A couple things to share.
I learned years ago that if I was to have any chance of getting everything done I had to write it down. There is a constantly updated list of tasks sitting on my desk reminding me of what I need to do, want to do, have promised to do. The current iteration is 14 tasks long (with several items that are also multiples so the number of jobs to do is actually about 20). Or so I thought. I was just reviewing it to see what had to be done NOW and noticed that #8 read "Clear Pile", referring to the pile of paper that always builds up on the right hand corner of my desk. Further down at #11 is the notation "Clear Pile". I haven't gotten to the pile yet, but my list just got one job shorter! Life is good. LOL.
(OK, I felt guilty and actually cleared the pile. Or at least sifted it, filed appropriately and got it under control)
We had a bat come visit us at home last night. Our apartment is the second floor of a century old farm house and we get a visitor a year. At the first sign of something flying my lady wife and teenaged daughter scurry (there is no other word for it) into a room that is 1: Bat free, and 2: has a door that latches. Remember this is an OLD house and not all the doors shut securely. Then they call me. To rescue them.
Can I admit that bats give me the willies too? One of my first jobs was as a dishwasher at camp (the "Kitchen Boys" were the absolute TOP of the social ladder at this camp. Don't ask me why. It was the pinnacle of my teen years when I made the grade and was chosen as a kitchen boy). One of our tasks was chasing down the bats that got into the main house periodically. That building was also the girls dorm so we were all the girls hero, plus we got to trespass in restricted space (hmmm, maybe this whole kitchen boy social thing is making more sense now!) So I've been in the bat business for a while. And they still make my skin crawl.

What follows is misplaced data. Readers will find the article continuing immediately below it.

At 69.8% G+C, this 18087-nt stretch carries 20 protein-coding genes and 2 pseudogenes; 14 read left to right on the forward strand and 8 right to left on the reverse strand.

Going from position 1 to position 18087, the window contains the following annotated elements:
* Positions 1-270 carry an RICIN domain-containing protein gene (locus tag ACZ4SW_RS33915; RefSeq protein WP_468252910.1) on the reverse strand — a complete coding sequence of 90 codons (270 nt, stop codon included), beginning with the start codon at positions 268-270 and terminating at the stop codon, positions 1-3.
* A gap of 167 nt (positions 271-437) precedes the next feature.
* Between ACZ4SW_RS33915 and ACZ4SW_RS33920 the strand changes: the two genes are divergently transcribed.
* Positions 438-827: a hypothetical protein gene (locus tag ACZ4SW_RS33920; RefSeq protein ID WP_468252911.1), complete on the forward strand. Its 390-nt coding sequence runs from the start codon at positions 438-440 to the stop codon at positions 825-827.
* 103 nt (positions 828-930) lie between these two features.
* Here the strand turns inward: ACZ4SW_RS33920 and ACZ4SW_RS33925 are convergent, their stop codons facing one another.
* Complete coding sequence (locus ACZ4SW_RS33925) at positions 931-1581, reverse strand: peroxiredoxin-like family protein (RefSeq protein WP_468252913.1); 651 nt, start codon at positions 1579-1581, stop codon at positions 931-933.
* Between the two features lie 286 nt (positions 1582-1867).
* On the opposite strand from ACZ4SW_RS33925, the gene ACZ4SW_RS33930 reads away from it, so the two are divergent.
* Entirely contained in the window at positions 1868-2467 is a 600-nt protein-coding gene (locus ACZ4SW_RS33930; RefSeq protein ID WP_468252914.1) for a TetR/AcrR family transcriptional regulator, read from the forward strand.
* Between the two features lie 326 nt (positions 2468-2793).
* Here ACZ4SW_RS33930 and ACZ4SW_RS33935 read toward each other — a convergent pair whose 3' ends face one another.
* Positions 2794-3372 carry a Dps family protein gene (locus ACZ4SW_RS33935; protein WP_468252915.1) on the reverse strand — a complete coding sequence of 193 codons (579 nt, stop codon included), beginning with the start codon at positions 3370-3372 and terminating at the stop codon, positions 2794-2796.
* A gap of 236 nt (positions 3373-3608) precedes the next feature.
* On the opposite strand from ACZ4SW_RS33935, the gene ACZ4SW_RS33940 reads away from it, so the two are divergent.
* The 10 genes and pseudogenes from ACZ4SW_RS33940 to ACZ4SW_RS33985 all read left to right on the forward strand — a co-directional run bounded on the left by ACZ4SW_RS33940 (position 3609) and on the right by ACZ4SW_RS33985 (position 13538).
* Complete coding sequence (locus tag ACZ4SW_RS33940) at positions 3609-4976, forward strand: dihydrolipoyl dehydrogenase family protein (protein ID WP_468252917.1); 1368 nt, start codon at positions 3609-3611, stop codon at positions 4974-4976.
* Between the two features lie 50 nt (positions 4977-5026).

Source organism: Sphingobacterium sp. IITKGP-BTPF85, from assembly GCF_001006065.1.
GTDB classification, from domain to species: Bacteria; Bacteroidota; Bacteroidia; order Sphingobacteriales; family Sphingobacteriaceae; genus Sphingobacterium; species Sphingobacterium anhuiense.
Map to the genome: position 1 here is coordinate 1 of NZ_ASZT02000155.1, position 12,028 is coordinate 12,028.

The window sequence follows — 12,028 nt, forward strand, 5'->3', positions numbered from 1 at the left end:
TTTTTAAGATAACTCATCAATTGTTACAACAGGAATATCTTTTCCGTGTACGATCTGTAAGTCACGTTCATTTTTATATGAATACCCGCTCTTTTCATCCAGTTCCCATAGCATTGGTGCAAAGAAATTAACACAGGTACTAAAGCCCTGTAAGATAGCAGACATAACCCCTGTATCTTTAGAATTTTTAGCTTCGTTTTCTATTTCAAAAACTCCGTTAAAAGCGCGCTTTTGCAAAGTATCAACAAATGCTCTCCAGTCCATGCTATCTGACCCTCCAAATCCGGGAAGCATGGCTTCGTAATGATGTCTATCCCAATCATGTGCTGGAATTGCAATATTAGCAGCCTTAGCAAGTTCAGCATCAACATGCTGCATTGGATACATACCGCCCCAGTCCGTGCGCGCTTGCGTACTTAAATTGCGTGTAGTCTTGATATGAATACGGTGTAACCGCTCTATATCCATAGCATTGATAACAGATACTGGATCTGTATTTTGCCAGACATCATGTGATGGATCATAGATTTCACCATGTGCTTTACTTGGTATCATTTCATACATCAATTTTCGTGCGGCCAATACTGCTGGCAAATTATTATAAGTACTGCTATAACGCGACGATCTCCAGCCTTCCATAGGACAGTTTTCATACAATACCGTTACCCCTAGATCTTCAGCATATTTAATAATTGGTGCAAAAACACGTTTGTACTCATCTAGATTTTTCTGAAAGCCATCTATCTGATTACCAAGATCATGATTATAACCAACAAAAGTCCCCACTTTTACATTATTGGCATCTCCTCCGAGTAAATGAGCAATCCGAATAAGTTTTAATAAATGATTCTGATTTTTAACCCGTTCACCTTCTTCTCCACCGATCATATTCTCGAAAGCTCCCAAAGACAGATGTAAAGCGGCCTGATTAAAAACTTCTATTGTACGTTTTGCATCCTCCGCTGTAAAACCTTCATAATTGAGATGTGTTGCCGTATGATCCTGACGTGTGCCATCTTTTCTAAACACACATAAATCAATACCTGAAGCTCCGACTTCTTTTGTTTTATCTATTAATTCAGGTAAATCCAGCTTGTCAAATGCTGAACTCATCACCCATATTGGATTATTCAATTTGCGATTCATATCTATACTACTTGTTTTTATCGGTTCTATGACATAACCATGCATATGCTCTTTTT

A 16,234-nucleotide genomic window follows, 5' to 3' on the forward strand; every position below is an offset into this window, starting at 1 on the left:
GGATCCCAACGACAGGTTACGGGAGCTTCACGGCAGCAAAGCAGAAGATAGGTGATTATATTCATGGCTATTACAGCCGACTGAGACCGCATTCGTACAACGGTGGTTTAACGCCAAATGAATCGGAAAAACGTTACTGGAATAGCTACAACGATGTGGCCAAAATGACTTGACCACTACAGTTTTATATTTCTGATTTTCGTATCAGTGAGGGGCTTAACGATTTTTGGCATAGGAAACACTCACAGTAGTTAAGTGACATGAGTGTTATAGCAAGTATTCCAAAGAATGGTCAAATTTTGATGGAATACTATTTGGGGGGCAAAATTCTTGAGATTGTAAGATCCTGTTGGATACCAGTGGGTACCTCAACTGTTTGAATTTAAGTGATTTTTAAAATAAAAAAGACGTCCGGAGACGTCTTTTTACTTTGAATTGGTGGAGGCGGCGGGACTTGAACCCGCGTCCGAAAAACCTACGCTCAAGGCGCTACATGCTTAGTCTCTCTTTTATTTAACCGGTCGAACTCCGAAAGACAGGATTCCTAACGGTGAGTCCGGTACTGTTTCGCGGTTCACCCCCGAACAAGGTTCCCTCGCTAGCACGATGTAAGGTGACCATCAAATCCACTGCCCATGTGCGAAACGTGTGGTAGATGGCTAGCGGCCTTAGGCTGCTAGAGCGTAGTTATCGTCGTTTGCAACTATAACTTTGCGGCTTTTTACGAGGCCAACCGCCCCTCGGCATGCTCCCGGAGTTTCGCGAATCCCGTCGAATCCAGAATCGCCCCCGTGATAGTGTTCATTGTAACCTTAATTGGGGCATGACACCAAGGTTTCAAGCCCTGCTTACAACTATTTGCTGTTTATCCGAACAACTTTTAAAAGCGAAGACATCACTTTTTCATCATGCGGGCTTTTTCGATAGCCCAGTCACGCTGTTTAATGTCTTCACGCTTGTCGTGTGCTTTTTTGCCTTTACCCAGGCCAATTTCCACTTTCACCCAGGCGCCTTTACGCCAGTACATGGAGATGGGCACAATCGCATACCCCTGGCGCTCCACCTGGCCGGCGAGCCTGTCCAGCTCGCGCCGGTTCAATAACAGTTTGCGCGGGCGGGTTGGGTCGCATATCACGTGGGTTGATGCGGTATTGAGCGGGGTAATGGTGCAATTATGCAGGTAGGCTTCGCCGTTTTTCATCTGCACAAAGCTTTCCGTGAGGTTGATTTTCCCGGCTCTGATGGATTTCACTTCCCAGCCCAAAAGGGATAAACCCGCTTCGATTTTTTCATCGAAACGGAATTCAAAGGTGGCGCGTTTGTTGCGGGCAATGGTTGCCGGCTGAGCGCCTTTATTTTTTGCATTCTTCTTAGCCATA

Don't get me wrong I know that this part of the country would be virtually un-livable without our little brown buddies. I know that they are no more likely to be a rabies carrier than any other wild animal I run into, and that the bat is no more thrilled about being in my house than I am to have him there. But I much prefer them outside!
So my little brown buddy was hanging from a crack in the wall when I got home and was very calm while I prepared myself. In fact he was so calm I couldn't get him to fly when I needed him to! It took the usual 10 minutes to herd him into the direction I wanted (toward the open door. Praying all the time "Don't any more come in, don't any more come in!") Then another five frustrating minutes when he just REFUSED to fly low enough to go out the door. I always feel sorry at this point because I know the animal is frightened and just wants to get away from this lunatic human. Finally he fled and I quickly closed various doors and windows and told my two girls they could come out.
As has become tradition I'm greeted with the words "Our hero" and big hugs.
So I guess this bat chasing stuff has its advantages.